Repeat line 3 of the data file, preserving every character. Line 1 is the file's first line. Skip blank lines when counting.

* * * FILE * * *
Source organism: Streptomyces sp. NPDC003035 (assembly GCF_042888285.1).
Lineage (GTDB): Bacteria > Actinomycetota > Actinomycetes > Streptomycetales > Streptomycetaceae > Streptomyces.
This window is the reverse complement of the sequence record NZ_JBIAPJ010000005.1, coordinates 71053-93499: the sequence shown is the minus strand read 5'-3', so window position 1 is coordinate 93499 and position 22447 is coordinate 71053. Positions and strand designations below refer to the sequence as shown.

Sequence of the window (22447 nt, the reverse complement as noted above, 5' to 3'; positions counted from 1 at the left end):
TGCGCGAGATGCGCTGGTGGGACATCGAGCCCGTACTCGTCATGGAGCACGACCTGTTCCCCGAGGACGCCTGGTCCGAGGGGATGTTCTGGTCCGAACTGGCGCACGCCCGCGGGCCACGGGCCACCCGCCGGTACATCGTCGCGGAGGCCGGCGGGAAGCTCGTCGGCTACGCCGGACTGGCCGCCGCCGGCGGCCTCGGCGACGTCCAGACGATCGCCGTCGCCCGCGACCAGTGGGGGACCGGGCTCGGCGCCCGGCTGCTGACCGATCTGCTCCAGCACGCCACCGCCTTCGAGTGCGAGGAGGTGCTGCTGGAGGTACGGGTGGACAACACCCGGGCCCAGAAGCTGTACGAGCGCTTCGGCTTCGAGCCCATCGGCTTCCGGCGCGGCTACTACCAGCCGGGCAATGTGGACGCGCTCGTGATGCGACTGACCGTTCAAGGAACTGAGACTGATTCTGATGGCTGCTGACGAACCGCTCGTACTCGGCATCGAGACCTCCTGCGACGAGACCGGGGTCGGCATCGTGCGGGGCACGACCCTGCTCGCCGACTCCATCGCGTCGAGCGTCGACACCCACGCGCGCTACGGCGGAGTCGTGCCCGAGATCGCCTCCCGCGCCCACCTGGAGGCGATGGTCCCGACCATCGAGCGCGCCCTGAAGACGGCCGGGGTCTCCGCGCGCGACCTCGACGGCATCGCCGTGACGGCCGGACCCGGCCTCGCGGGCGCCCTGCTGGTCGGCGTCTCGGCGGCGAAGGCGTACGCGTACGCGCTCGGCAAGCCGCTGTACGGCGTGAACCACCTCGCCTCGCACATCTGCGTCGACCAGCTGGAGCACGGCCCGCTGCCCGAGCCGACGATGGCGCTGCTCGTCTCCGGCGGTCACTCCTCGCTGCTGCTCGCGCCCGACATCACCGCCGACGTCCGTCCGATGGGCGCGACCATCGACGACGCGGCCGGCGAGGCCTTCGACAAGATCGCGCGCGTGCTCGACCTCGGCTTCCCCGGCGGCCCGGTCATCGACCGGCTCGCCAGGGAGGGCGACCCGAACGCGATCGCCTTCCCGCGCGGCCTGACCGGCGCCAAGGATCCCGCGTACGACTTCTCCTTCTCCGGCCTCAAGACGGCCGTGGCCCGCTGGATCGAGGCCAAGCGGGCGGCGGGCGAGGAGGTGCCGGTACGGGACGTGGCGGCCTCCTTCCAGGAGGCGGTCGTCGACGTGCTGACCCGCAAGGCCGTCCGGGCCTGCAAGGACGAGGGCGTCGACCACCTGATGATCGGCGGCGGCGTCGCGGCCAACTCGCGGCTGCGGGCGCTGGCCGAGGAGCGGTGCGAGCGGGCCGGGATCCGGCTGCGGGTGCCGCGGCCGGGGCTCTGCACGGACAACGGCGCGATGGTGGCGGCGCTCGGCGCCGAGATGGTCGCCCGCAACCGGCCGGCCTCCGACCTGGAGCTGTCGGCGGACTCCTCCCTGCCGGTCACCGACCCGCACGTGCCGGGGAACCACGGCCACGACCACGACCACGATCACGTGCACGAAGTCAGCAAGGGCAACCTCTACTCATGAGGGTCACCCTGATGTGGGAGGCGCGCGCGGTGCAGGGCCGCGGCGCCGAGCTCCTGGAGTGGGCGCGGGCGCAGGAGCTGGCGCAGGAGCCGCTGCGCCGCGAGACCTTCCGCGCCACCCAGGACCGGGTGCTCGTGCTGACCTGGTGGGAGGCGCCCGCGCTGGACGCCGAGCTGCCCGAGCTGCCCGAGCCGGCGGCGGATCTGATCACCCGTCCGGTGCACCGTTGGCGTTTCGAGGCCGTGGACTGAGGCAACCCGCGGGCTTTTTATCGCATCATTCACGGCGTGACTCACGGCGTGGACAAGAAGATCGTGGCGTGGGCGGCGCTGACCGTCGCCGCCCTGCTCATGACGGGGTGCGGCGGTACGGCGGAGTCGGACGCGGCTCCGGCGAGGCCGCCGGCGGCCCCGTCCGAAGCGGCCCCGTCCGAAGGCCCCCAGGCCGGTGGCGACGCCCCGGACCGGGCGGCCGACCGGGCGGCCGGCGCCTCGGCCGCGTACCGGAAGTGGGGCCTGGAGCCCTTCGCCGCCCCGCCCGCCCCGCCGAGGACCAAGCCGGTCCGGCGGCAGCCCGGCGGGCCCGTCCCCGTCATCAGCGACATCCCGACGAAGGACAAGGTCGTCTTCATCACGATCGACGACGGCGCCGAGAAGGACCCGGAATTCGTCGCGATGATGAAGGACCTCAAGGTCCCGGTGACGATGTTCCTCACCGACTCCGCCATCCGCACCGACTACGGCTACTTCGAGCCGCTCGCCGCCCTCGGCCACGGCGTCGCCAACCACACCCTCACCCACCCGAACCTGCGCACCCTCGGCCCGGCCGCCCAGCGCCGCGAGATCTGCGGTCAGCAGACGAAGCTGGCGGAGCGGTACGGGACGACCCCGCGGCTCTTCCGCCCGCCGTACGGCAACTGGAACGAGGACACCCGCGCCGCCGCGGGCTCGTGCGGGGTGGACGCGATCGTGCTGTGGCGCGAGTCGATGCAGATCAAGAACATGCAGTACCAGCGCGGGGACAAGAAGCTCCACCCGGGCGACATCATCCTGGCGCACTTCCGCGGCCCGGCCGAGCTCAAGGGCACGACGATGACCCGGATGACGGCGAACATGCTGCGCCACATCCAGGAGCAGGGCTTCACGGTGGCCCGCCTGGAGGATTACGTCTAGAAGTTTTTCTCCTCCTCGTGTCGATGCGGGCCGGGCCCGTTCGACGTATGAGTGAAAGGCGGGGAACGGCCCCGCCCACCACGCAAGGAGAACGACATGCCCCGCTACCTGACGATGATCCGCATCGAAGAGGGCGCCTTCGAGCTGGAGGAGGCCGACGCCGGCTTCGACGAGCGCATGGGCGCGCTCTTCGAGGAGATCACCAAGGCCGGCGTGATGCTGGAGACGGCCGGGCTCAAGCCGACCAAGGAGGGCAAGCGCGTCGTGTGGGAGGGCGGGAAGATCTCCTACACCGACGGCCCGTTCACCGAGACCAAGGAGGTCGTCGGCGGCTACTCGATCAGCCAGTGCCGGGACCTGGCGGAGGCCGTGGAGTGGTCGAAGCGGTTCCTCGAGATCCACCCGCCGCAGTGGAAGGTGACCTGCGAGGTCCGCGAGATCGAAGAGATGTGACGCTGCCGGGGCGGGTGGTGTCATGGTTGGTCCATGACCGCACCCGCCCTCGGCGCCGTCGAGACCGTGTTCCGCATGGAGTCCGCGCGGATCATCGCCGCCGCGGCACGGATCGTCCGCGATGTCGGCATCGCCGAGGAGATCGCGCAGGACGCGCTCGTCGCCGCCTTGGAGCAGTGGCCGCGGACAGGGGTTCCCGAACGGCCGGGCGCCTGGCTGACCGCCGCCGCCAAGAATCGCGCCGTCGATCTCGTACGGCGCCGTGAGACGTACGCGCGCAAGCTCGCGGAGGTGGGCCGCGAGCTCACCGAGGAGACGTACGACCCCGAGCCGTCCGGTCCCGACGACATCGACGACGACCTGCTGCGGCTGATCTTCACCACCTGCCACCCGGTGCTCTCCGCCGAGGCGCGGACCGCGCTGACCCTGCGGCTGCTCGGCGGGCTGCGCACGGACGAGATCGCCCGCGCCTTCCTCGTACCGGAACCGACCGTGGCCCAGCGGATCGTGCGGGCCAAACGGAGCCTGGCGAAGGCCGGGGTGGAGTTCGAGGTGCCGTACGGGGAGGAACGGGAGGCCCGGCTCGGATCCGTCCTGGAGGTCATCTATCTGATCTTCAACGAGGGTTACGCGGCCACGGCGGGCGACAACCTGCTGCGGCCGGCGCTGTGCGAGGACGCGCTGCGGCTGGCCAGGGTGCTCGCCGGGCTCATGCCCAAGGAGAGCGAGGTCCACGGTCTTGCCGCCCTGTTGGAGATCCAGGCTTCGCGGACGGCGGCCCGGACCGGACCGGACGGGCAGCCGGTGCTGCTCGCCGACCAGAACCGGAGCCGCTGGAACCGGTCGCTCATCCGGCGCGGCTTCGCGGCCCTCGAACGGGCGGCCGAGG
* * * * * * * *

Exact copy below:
This window is the reverse complement of the sequence record NZ_JBIAPJ010000005.1, coordinates 71053-93499: the sequence shown is the minus strand read 5'-3', so window position 1 is coordinate 93499 and position 22447 is coordinate 71053. Positions and strand designations below refer to the sequence as shown.